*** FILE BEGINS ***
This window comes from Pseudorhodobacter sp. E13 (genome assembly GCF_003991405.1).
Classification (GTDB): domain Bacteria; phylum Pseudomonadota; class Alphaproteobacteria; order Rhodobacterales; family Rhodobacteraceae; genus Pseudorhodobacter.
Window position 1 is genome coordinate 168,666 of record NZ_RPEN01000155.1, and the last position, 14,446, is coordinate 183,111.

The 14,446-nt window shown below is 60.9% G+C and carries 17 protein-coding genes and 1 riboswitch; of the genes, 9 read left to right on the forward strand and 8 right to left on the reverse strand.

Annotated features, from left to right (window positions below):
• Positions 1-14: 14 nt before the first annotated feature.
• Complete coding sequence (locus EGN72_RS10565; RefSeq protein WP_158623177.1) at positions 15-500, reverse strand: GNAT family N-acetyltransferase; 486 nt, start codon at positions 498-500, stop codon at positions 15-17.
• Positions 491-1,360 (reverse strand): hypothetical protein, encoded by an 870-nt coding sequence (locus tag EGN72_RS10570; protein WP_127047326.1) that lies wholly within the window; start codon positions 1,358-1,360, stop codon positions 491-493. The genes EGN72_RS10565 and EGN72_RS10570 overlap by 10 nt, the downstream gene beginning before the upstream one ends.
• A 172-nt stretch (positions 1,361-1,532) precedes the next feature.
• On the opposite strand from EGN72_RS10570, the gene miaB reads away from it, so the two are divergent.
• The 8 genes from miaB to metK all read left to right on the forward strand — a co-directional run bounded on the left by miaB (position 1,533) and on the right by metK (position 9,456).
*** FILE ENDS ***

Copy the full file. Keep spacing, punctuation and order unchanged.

This window comes from Pseudorhodobacter sp. E13 (genome assembly GCF_003991405.1).
Classification (GTDB): domain Bacteria; phylum Pseudomonadota; class Alphaproteobacteria; order Rhodobacterales; family Rhodobacteraceae; genus Pseudorhodobacter.
Window position 1 is genome coordinate 168,666 of record NZ_RPEN01000155.1, and the last position, 14,446, is coordinate 183,111.

The 14,446-nt window shown below is 60.9% G+C and carries 17 protein-coding genes and 1 riboswitch; of the genes, 9 read left to right on the forward strand and 8 right to left on the reverse strand.

Annotated features, from left to right (window positions below):
• Positions 1-14: 14 nt before the first annotated feature.
• Complete coding sequence (locus EGN72_RS10565; RefSeq protein WP_158623177.1) at positions 15-500, reverse strand: GNAT family N-acetyltransferase; 486 nt, start codon at positions 498-500, stop codon at positions 15-17.
• Positions 491-1,360 (reverse strand): hypothetical protein, encoded by an 870-nt coding sequence (locus tag EGN72_RS10570; protein WP_127047326.1) that lies wholly within the window; start codon positions 1,358-1,360, stop codon positions 491-493. The genes EGN72_RS10565 and EGN72_RS10570 overlap by 10 nt, the downstream gene beginning before the upstream one ends.
• A 172-nt stretch (positions 1,361-1,532) precedes the next feature.
• On the opposite strand from EGN72_RS10570, the gene miaB reads away from it, so the two are divergent.
• The 8 genes from miaB to metK all read left to right on the forward strand — a co-directional run bounded on the left by miaB (position 1,533) and on the right by metK (position 9,456).